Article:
Authors' Note  The term parasite derives via Latin from an old Greek term meaning "one who dines at another's table". To clarify more fully Lyle's terse explanation in the verse, endoparasites, taking up residence inside their host, get their nutrients by passive absorption or by burrowing in the tissues of their host, which could be you! There are very few cases where they spontaneously leave to go to another restaurant. Fortunately, effective treatments have been developed for many of these types of infestation.






DIRECTION FOR WEB-TRAVELLERS: 
To resume daily titillations on our related blog 'Daily Illustrated Nonsense', click HERE. Once you arrive, you can select your time frame of interest from the calendar-based listings in the righthand margin, and check the daily offerings for any month in the years 2020 to the present. (As of September 2023, there are over 1200 unique entries available on the Daily blog, and most of these are also presented here on 'Edifying Nonsense' in topic-based collections.) The 'Daily' format has the advantage of including Giorgio's photo-collages, song-lyrics and other material that are not shown here on this topic-based blog.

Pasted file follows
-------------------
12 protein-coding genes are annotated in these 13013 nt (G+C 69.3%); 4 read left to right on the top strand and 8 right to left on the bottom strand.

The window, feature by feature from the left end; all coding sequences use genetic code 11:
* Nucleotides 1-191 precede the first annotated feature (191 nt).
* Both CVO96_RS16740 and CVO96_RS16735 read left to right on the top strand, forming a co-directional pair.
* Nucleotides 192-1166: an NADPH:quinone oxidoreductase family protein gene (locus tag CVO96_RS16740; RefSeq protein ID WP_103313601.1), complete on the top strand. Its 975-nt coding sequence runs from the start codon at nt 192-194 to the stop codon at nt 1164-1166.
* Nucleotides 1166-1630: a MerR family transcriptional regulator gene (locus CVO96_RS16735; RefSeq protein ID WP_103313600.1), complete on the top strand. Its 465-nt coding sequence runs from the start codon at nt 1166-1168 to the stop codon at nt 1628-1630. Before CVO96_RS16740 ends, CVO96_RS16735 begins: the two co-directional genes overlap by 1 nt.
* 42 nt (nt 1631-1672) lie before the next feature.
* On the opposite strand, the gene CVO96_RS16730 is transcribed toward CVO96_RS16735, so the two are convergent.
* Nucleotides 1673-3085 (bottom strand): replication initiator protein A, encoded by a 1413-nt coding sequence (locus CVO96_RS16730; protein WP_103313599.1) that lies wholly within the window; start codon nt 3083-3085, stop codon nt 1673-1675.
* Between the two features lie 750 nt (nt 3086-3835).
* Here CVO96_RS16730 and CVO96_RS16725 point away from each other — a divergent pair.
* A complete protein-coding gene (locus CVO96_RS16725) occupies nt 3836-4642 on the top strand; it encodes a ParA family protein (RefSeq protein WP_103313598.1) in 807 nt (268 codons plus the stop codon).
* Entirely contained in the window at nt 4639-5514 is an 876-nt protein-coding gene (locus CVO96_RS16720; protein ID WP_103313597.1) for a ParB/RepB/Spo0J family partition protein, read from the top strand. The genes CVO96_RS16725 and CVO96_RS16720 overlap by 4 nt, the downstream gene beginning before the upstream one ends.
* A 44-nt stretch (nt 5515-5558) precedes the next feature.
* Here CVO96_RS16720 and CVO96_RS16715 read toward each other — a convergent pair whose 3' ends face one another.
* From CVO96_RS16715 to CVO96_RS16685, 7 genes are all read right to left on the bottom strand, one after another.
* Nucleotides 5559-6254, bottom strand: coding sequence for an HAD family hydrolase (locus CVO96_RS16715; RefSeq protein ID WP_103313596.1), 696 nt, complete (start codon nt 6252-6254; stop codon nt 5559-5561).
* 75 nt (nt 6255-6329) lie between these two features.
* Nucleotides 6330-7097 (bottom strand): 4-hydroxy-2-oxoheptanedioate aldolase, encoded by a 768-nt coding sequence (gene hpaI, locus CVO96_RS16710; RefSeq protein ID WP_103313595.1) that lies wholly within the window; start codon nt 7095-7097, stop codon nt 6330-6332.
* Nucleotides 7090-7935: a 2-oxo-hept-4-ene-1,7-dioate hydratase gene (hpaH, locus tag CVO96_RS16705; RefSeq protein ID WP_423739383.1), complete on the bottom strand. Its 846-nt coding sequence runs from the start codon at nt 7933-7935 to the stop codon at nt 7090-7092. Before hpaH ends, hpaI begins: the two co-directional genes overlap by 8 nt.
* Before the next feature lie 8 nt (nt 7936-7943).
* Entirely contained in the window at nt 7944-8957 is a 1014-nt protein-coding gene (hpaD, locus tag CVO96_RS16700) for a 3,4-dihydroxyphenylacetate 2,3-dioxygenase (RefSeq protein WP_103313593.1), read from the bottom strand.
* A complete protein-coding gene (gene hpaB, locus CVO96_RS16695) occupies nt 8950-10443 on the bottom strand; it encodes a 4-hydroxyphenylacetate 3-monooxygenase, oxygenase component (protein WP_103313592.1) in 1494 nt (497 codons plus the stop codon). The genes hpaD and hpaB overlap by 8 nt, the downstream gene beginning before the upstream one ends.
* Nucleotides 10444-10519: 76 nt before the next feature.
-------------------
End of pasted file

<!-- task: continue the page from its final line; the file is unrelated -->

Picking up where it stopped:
other possibilities include homily, hominy, homonym, hot-headed, hot-blooded, holistic, hookworm

Friday 10 May 2024

POEMS about POSTAL PLACES: CANADA

 DISCLOSURE: This effort got started a short time ago, when we resolved that we should write a brief verse about a town in every state in the USA. Shortly after the project's inception, we decided that we would extend the purview simultaneously to include the provinces and territories of Canada. The Canadian inception, with seven fun-packed verses, is presented here. (Click THIS LINK if you want to see how the American branch of the project is going.)


CURRENT CONTENTS:
Antigonish, NS
Deseronto, ON
Goose Bay (and Gander), NL
Grande Prairie, AB
La Tuque, QC
Red Deer, AB
Whistler, BC 
more to follow                   



Authors' Note: NS is the official abbreviation for the Canadian province of Nova Scotia, in which the town of Antigonish, population 4,700, is located on the shore of Northumberland Strait, a source of excellent local seafood.

Based on an aboriginal Mi'kmak name, the town was founded in 1784 by a land grant from the British crown. It is now the home of the annual Antigonish Highland Games, and of Sir Francis Xavier University, highly reputed on a national level for undergraduate teaching.




Authors' Note: ON is the official abbreviation for the Canadian province of Ontario, in which the village of Deseronto, population 1800, is situated 5 km (3 miles) south of Highway 401, a limited-access four-lane main route that leads from Toronto to Montreal.